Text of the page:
Uber acting 'above the law,' Coun. Janet Davis says
Company says they are working with city about acquiring a taxi licence
The City of Toronto could be back in court over its ongoing battle with the mobile taxi-hailing service Uber.
A staff report says Uber, specifically drivers who use the UberX app to pick up paying passengers, continues to ignore the city's taxi bylaws.
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Last month council asked city staff to develop new rules to accommodate Uber in its taxi and limousine bylaws, with an added request that Uber cease operations until those rules are established.
Coun. Janet Davis says it's clear Uber is continuing to operate outside of city rules.
"They are stubborn and arrogant and believe they are above the law," she told CBC News.
In a letter to the city clerk, Davis asked a number of pointed questions about how Uber has responded to the city's attempts to bring it under its regulatory wing.
She received a response from Tracey Cook, the head of the city's Licensing and Standards department, who said Uber has been advised it needs to become licensed. The letter also says the company has been told to cease operations of UberX, which allows the driver of any vehicle to connect with paying passengers.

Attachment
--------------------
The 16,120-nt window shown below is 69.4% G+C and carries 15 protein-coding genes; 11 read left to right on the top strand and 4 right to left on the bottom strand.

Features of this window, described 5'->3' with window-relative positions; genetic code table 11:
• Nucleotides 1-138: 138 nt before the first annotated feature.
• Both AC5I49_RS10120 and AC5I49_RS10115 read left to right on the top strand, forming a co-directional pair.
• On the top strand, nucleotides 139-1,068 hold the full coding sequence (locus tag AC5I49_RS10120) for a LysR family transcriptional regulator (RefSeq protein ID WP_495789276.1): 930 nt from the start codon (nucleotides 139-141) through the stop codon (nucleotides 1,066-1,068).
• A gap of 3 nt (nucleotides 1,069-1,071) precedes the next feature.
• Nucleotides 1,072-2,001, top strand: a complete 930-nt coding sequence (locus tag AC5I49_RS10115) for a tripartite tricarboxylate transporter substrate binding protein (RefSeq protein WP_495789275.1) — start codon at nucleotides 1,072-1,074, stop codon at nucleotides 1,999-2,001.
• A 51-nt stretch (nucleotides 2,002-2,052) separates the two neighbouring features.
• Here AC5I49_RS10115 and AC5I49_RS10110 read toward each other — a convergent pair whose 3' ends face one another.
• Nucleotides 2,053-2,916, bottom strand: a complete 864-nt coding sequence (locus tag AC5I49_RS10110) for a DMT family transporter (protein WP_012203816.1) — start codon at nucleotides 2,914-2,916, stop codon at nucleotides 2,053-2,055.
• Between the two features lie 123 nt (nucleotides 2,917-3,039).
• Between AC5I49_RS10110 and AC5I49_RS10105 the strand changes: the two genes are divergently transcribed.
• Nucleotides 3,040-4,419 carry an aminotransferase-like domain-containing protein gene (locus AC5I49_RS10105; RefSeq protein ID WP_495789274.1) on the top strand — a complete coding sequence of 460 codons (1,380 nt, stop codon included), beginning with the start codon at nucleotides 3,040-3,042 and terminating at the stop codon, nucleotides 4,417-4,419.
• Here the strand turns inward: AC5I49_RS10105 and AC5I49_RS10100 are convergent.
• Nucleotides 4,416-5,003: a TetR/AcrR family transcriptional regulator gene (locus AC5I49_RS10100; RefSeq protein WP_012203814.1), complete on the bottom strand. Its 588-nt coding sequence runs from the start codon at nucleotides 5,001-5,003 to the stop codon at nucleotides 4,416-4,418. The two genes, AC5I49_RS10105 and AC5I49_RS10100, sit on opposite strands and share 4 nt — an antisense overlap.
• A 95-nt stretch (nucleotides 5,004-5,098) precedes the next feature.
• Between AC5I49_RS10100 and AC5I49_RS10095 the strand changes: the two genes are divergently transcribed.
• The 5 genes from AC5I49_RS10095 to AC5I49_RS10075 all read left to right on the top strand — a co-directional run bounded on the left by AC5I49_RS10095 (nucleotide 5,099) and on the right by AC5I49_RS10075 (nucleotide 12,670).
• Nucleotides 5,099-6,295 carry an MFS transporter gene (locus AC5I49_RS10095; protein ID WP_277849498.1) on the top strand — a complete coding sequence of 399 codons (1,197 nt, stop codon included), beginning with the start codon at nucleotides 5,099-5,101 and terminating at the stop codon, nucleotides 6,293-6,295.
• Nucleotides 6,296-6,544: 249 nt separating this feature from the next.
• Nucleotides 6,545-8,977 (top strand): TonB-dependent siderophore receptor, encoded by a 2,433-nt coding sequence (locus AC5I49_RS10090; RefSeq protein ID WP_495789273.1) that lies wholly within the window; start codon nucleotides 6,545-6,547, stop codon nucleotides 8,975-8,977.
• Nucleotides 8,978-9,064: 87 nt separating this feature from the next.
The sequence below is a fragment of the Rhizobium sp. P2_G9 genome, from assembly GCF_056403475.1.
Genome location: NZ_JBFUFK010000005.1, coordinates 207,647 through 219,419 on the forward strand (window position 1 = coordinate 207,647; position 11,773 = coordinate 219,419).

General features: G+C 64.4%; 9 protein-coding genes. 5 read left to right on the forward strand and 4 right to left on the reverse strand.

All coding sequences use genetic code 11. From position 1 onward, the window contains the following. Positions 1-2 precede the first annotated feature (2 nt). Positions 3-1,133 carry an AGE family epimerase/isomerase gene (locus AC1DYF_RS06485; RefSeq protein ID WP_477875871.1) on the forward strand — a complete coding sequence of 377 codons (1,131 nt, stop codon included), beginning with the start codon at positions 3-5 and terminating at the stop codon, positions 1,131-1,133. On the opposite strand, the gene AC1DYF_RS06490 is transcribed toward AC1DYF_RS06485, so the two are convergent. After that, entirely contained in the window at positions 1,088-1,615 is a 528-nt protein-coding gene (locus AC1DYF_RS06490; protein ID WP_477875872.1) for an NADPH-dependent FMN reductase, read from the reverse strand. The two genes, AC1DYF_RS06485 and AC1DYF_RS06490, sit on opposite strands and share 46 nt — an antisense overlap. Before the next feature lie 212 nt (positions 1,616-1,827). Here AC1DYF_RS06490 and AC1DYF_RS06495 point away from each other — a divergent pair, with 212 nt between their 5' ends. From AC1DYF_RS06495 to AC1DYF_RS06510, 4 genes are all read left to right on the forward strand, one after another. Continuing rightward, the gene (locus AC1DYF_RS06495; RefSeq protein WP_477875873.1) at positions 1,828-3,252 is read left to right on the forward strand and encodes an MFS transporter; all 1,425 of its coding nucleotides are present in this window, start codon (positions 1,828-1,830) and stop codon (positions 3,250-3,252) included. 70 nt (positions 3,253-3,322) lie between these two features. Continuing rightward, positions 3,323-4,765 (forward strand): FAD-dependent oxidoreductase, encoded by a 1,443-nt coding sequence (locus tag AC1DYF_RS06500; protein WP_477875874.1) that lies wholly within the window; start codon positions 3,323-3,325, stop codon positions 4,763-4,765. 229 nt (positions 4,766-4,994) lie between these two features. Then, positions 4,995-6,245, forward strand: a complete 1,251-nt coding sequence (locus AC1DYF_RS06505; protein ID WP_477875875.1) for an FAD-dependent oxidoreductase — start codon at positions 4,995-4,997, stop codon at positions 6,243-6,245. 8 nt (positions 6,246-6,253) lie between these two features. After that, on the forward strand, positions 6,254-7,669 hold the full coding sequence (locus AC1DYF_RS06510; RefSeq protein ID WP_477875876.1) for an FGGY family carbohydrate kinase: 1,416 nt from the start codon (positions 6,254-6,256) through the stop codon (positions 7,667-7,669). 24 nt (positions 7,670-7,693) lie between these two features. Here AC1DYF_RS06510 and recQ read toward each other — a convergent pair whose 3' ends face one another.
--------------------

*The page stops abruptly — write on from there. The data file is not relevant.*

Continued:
Cook's letter says the city has been in "ongoing communications" with Uber Canada representatives about the process of acquiring a taxi licence.
The letter also says a total of 102 UberX drivers have been charged with violating the taxi bylaw. Finally, the report says the city has posted a notice on its website that says:
- UberX drivers "pose a serious risk to the public."
- UberX cabs may not be safety inspected and insured.
- UberX drivers may not be properly trained.
Coun. Davis said the city may need to launch a court injunction if Uber continues to operate outside the rules that other cabs are required to follow.
"We have closed the loophole in the bylaw," she said. "It's very clear what they have to do to operate in the city of Toronto now."
Uber in 'productive communication' with the city
In a written statement, Uber Canada spokesperson Susie Heath says the company has been in "productive communication" with the city over the recent bylaw changes and how it can work within a regulated environment.
Meanwhile, Canadian insurance companies are making it clear that UberX drivers cannot legally operate without proper commercial insurance.
Philomena Comerford is the president of Baird MacGregor Insurance Brokers LP.
"At the moment, they are all relying on personal insurance and the personal auto policy absolutely excludes the carrying of paying passengers."
Without proper insurance, UberX drivers could be on the hook for hundreds of thousands of dollars in the event of an accident and could be charged with insurance fraud, Comerford said.
It's expected council will discuss Davis's concerns at the council meeting that started Tuesday morning.